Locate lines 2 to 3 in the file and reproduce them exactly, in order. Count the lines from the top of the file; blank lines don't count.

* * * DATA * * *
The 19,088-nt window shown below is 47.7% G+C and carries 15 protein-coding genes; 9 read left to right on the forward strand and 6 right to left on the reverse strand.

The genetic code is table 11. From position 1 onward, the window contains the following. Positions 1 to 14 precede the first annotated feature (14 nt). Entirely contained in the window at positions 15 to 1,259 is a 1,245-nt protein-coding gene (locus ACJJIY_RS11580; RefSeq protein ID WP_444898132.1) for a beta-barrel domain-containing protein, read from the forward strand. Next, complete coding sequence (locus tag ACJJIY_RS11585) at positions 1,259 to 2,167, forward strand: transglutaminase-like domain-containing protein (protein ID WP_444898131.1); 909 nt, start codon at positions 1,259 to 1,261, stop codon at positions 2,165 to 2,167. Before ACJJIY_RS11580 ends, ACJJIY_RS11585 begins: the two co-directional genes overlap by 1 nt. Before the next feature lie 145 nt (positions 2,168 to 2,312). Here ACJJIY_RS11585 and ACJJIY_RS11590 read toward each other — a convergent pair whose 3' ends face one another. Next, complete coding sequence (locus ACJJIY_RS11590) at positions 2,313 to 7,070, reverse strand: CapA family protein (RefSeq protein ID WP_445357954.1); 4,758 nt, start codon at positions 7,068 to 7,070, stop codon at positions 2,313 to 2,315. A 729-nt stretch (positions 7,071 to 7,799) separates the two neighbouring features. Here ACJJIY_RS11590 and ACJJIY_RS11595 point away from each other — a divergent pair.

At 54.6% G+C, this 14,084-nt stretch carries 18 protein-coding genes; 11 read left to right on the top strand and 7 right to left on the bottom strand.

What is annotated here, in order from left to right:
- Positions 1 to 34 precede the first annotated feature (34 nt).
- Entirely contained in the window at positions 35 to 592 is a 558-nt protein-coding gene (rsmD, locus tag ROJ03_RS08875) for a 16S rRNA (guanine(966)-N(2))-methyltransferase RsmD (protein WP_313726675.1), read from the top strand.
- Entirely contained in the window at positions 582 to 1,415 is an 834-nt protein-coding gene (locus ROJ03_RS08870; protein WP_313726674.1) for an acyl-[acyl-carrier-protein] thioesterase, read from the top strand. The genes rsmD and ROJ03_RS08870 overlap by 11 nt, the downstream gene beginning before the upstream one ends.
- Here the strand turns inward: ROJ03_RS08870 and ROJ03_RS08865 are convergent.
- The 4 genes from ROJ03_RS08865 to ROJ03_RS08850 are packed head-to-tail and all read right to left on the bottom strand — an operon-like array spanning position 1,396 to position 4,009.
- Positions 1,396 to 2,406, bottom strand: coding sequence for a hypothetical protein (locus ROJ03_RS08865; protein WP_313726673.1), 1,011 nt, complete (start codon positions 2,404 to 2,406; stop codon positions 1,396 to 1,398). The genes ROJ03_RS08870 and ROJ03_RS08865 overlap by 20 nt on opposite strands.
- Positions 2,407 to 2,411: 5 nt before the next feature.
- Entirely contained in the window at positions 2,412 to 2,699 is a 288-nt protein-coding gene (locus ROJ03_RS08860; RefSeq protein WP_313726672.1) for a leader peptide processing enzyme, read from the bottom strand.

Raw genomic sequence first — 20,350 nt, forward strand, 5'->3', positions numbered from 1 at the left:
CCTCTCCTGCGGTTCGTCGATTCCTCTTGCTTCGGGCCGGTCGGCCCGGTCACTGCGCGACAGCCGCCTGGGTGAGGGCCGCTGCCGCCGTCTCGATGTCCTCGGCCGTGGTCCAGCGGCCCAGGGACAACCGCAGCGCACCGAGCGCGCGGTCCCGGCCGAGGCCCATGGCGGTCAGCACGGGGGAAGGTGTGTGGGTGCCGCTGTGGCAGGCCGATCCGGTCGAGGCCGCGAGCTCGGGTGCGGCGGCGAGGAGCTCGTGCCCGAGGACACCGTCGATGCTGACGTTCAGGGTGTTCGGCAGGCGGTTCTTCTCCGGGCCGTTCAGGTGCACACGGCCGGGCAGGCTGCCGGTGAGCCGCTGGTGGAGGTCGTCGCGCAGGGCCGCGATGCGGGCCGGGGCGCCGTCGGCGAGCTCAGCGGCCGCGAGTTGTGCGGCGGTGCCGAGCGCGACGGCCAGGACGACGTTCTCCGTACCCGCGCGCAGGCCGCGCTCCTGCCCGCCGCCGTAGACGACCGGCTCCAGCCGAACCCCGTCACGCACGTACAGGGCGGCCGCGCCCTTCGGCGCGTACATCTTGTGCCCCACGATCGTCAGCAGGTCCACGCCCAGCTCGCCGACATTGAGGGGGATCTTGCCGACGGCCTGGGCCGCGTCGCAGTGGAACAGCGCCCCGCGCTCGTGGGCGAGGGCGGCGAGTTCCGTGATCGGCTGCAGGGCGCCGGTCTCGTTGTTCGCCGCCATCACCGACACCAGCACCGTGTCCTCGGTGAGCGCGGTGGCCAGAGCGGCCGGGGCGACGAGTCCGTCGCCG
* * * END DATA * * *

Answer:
The genetic code is table 11. From position 1 onward, the window contains the following. Positions 1 to 14 precede the first annotated feature (14 nt). Entirely contained in the window at positions 15 to 1,259 is a 1,245-nt protein-coding gene (locus ACJJIY_RS11580; RefSeq protein ID WP_444898132.1) for a beta-barrel domain-containing protein, read from the forward strand. Next, complete coding sequence (locus tag ACJJIY_RS11585) at positions 1,259 to 2,167, forward strand: transglutaminase-like domain-containing protein (protein ID WP_444898131.1); 909 nt, start codon at positions 1,259 to 1,261, stop codon at positions 2,165 to 2,167. Before ACJJIY_RS11580 ends, ACJJIY_RS11585 begins: the two co-directional genes overlap by 1 nt. Before the next feature lie 145 nt (positions 2,168 to 2,312). Here ACJJIY_RS11585 and ACJJIY_RS11590 read toward each other — a convergent pair whose 3' ends face one another. Next, complete coding sequence (locus ACJJIY_RS11590) at positions 2,313 to 7,070, reverse strand: CapA family protein (RefSeq protein ID WP_445357954.1); 4,758 nt, start codon at positions 7,068 to 7,070, stop codon at positions 2,313 to 2,315. A 729-nt stretch (positions 7,071 to 7,799) separates the two neighbouring features. Here ACJJIY_RS11590 and ACJJIY_RS11595 point away from each other — a divergent pair.

At 54.6% G+C, this 14,084-nt stretch carries 18 protein-coding genes; 11 read left to right on the top strand and 7 right to left on the bottom strand.